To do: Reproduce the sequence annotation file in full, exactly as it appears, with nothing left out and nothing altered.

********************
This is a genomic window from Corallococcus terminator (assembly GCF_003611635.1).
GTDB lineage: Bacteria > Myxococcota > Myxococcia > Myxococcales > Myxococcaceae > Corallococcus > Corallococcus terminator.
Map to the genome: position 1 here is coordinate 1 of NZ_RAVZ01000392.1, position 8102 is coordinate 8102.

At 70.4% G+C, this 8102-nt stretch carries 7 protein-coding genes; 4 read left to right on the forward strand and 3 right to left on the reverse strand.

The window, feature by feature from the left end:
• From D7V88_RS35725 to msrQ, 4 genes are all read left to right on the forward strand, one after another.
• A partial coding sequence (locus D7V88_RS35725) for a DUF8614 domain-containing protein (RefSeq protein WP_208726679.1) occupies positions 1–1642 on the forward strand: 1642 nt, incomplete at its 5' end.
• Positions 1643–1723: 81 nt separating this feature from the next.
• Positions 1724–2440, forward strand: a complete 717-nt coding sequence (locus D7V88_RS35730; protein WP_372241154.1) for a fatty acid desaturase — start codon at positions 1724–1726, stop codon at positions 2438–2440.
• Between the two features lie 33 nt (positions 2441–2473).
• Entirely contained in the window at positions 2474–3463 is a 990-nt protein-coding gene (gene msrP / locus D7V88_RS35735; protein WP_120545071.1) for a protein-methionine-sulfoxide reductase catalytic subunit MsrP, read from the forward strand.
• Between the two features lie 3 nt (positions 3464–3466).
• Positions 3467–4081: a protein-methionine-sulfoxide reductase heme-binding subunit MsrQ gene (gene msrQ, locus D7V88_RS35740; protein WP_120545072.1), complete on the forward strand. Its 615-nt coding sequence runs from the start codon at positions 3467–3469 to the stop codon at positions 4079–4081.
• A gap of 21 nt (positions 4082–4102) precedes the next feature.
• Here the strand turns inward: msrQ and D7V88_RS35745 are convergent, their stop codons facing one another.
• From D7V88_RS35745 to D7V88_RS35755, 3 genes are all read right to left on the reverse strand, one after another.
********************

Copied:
This is a genomic window from Corallococcus terminator (assembly GCF_003611635.1).
GTDB lineage: Bacteria > Myxococcota > Myxococcia > Myxococcales > Myxococcaceae > Corallococcus > Corallococcus terminator.
Map to the genome: position 1 here is coordinate 1 of NZ_RAVZ01000392.1, position 8102 is coordinate 8102.

At 70.4% G+C, this 8102-nt stretch carries 7 protein-coding genes; 4 read left to right on the forward strand and 3 right to left on the reverse strand.

The window, feature by feature from the left end:
• From D7V88_RS35725 to msrQ, 4 genes are all read left to right on the forward strand, one after another.
• A partial coding sequence (locus D7V88_RS35725) for a DUF8614 domain-containing protein (RefSeq protein WP_208726679.1) occupies positions 1–1642 on the forward strand: 1642 nt, incomplete at its 5' end.
• Positions 1643–1723: 81 nt separating this feature from the next.
• Positions 1724–2440, forward strand: a complete 717-nt coding sequence (locus D7V88_RS35730; protein WP_372241154.1) for a fatty acid desaturase — start codon at positions 1724–1726, stop codon at positions 2438–2440.
• Between the two features lie 33 nt (positions 2441–2473).
• Entirely contained in the window at positions 2474–3463 is a 990-nt protein-coding gene (gene msrP / locus D7V88_RS35735; protein WP_120545071.1) for a protein-methionine-sulfoxide reductase catalytic subunit MsrP, read from the forward strand.
• Between the two features lie 3 nt (positions 3464–3466).
• Positions 3467–4081: a protein-methionine-sulfoxide reductase heme-binding subunit MsrQ gene (gene msrQ, locus D7V88_RS35740; protein WP_120545072.1), complete on the forward strand. Its 615-nt coding sequence runs from the start codon at positions 3467–3469 to the stop codon at positions 4079–4081.
• A gap of 21 nt (positions 4082–4102) precedes the next feature.
• Here the strand turns inward: msrQ and D7V88_RS35745 are convergent, their stop codons facing one another.
• From D7V88_RS35745 to D7V88_RS35755, 3 genes are all read right to left on the reverse strand, one after another.